EVS Diary

898

With regard to the time remaining (sadly it's not that much) I wanted to ask a previous EVS volunteer how things can go after an EVS and how he reflects his stay abroad. I chose Rocco, Italian now working in Bremen (Germany). He is a former volunteer who was doing a research project within the SLovak National Youth Council. I met him on my EVS on-arrival training and he used to live in Bratislava as well. And now he volunteered again – he answered me some questions, how it feels to be out of EVS and how he experienced his stay abroad. Even though there is a certain distance between Bremen and Bratislava it feels like we reconnected with each other. 

 

1. How did you experience the transition (friends, family, work, hobbies etc.) between EVS and presence

  • I know even more how much I must negotiate with people in day-a-day life and yet being self-coherent, knowing what I want and how much I am available to negotiate.

2. Have you changed (like character traits, behaviour etc.) ? How would you describe it if yes?

  • I don’t think there have been major changes, as I had already been abroad some time and not a freshman any more. But I think that after the experience of EVS I came back more confident of what I want and to realize myself.

3. Did EVS shape your future / changed your world view or view of life?

  • Yes, I am longing to find other opportunities of volunteering, so to have an impact through my job, it is a quality of life and self-realization, as well as I am confident it will have an impact on my attitude in research, the career I want to pursue.

4. What do you miss the most when talking about EVS?

  • That everything was supported by a community, from the house to the office, and that all I did had a sense, and a benefit for society and my personal improvement as well.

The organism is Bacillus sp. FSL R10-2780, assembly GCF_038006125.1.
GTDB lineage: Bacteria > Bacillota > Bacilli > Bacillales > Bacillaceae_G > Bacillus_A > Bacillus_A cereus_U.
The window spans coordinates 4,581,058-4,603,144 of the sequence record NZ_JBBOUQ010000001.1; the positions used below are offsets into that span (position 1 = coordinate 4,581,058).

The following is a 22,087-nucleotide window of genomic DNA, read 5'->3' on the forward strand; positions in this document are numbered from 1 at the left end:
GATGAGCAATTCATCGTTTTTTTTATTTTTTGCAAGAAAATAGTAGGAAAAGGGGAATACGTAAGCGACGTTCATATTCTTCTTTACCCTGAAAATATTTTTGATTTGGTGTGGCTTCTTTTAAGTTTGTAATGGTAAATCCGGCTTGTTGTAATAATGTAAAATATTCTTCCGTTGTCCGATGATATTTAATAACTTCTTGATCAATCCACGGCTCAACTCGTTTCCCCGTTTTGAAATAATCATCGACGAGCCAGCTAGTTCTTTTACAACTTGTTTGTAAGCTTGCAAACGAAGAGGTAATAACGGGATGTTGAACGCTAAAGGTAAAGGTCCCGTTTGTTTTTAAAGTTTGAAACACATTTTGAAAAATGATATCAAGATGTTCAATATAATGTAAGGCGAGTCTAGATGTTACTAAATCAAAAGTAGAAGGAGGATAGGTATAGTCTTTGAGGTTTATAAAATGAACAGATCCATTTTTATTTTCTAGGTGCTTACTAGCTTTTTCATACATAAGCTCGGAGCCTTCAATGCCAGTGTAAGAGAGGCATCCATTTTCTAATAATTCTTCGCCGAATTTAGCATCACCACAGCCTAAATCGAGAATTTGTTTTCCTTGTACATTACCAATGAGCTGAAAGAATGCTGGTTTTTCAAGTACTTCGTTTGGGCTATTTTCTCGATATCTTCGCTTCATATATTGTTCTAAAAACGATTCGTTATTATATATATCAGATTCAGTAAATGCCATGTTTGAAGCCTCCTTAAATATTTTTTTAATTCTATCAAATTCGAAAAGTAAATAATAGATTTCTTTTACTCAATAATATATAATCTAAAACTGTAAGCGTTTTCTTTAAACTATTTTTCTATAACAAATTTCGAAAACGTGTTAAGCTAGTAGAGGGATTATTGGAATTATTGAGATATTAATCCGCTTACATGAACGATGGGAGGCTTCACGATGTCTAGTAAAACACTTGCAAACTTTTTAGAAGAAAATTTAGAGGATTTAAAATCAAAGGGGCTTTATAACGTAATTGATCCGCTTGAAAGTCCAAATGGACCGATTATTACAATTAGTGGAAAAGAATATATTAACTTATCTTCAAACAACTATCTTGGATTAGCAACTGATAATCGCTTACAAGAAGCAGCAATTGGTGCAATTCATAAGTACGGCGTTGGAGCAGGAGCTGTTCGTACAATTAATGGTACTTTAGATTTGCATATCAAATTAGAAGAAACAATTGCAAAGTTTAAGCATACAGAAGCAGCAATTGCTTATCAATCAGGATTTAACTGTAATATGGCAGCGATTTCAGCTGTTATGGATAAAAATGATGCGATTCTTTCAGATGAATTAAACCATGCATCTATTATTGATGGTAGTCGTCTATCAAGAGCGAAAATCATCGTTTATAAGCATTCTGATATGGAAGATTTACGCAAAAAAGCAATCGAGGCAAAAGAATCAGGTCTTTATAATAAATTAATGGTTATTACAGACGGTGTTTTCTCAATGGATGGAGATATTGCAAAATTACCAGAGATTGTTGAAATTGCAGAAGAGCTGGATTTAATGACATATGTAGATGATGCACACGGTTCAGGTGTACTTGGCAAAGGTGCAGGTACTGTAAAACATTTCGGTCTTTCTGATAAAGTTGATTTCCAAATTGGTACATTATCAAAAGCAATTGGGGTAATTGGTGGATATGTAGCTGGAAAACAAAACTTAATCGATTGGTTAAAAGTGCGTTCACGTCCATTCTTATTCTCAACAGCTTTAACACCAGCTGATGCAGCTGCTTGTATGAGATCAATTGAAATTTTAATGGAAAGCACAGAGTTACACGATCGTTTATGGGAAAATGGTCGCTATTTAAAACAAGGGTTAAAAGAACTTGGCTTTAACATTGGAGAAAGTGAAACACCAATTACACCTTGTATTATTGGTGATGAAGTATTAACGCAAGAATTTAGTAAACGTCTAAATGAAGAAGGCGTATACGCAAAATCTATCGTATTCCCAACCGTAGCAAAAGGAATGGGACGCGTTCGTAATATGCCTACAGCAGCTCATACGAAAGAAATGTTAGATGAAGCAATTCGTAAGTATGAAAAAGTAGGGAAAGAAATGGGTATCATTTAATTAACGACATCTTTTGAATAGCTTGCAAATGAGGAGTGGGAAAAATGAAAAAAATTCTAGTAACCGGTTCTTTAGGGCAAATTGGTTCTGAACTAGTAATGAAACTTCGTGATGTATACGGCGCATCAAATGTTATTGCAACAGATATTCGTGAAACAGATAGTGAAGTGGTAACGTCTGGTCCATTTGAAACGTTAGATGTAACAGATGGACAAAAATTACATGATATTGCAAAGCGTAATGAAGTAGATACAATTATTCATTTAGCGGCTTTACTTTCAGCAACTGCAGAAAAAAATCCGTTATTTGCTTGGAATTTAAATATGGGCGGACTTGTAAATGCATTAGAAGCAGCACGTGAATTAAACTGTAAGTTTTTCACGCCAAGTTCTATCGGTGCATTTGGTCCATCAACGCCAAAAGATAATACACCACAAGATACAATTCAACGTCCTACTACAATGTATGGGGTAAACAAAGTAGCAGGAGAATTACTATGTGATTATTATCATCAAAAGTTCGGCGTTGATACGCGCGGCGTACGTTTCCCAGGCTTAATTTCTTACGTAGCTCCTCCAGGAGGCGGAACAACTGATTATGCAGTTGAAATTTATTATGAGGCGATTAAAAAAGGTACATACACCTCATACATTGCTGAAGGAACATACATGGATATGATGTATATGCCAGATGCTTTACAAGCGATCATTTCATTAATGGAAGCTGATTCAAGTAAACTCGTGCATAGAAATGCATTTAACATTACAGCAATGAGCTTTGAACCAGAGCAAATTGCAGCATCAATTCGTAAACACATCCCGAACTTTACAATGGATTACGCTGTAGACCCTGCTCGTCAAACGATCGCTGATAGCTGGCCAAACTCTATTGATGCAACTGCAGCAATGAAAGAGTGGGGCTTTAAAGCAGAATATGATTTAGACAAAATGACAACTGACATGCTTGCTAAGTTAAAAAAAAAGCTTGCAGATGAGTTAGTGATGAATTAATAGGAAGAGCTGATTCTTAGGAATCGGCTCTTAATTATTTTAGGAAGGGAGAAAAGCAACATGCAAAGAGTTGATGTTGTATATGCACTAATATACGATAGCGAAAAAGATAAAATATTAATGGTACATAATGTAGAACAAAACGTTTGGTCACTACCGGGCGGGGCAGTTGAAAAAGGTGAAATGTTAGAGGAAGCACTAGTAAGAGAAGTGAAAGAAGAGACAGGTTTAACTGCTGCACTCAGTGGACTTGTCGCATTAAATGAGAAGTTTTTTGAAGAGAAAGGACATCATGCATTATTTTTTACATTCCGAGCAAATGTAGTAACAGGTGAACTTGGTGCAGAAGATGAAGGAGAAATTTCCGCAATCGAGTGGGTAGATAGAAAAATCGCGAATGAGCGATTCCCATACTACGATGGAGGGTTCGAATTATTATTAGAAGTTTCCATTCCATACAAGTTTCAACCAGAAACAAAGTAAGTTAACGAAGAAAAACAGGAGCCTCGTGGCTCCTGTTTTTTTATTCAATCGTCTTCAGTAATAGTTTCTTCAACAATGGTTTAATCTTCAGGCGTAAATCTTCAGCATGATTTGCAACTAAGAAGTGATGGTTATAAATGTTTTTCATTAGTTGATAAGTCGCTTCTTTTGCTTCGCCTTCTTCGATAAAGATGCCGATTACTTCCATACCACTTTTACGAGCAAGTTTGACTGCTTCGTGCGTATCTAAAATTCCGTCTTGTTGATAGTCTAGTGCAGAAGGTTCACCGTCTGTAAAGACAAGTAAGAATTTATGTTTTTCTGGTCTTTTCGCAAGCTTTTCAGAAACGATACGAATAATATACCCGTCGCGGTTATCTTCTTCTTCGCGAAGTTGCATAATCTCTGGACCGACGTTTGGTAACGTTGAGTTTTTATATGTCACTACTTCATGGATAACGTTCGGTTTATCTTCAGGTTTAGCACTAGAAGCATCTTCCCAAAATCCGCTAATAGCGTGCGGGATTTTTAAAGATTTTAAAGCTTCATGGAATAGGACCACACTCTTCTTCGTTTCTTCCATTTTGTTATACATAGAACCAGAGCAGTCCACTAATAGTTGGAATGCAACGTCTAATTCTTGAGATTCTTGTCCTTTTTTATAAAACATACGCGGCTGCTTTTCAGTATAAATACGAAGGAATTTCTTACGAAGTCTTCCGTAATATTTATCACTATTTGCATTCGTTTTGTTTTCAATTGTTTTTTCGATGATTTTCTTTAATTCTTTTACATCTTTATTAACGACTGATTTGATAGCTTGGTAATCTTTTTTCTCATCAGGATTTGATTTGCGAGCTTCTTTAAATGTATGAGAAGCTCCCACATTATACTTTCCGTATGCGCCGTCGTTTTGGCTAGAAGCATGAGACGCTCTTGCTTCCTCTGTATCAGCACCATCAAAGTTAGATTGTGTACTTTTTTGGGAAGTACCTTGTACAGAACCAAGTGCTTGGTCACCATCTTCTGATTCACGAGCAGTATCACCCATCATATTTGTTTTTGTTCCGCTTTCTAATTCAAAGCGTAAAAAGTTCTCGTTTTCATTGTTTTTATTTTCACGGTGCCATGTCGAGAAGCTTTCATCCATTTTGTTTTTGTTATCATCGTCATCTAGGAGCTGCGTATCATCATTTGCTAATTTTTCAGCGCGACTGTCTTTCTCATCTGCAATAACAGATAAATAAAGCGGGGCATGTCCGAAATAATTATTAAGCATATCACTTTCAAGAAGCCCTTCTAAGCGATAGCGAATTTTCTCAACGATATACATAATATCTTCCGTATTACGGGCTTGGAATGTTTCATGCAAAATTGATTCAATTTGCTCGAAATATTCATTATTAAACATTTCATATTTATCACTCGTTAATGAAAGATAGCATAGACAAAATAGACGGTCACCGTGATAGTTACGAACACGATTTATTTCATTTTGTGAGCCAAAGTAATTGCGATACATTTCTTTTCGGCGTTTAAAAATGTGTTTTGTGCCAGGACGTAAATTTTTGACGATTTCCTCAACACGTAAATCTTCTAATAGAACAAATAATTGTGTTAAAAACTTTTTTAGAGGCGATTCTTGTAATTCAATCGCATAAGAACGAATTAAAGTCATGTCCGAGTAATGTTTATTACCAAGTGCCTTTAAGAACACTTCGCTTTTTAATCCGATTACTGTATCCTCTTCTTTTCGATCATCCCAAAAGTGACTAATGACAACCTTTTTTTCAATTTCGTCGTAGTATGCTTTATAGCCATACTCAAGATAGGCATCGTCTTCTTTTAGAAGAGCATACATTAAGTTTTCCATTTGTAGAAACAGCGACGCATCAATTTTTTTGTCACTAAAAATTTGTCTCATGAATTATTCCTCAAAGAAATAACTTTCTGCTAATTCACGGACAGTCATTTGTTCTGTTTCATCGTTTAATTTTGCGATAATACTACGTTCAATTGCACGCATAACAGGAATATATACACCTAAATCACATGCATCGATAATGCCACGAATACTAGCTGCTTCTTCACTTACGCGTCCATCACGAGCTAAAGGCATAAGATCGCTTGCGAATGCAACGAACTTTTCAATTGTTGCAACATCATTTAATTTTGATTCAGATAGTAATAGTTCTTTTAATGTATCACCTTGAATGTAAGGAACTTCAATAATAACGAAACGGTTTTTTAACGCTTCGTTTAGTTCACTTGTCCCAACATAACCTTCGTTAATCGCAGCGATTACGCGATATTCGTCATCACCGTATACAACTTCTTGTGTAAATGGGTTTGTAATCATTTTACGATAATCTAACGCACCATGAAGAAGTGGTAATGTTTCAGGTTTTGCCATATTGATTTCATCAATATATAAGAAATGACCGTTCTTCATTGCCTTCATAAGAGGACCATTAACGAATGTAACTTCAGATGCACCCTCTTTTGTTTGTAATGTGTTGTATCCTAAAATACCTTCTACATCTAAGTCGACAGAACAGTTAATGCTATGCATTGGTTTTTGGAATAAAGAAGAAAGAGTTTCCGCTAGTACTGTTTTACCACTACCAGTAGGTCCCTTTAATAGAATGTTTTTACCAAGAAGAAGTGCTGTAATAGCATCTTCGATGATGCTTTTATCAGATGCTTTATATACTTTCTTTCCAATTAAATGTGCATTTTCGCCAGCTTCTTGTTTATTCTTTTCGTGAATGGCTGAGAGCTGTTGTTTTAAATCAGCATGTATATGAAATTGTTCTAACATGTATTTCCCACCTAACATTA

5. What are you doing now? To what extend is your EVS experience helping you?

  • I am in a PhD now, I think EVS showed me that research as it might be in a NGO can be more practical and keen on action than theoretical models and formal research as it might be pursued in academia, although relevant but more difficult to have an immediate impact in short term. I hope EVS will help me to combine both in the future.

6. If yes, why would you recommend EVS to others?

  • It is a mix between Erasmus and a Traineeship. Responsibility of your position with a clear aim, yet in a collaborative community and keen on exploration of a new culture and consideration of the common European framework. It can surely be an asset in your attitudes and originality.

7. Do you plan to volunteer again (on a regular basis locally or internationally) ?

  • Yes, I would love although I am not doing for the time being due to my PhD started few time ago and not knowing the local language yet. Due to my work, local volunteering is what I expect, perhaps serving as mentor to incoming EVS, might be nice, or anything else.

8. What is your motto of life and how do you plan to live your life (if you intend to actually “plan” your life) ?

  • My motto is “Get the best of what you have”, meaning that you have not control on everything in your life, but you can strive for adapting to adverse situations and with dignity pursue your happiness, and eventually try to change.

 

Luka Paul Vethake

 source of intro image: https://goo.gl/wHrPDV 

 quick note concerning the image above:

Rocco's goodbye party with Rada Mladeze Slovenska (Slovak Youth Council), he is the one in the middle of the photo.

 

 

 

Quote of the day: 

"Volunteers are the only human beings on the face of the earth who reflect this nation's compassion, unselfish caring, patience, and just plain loving one another."

~ Erma Bombeck

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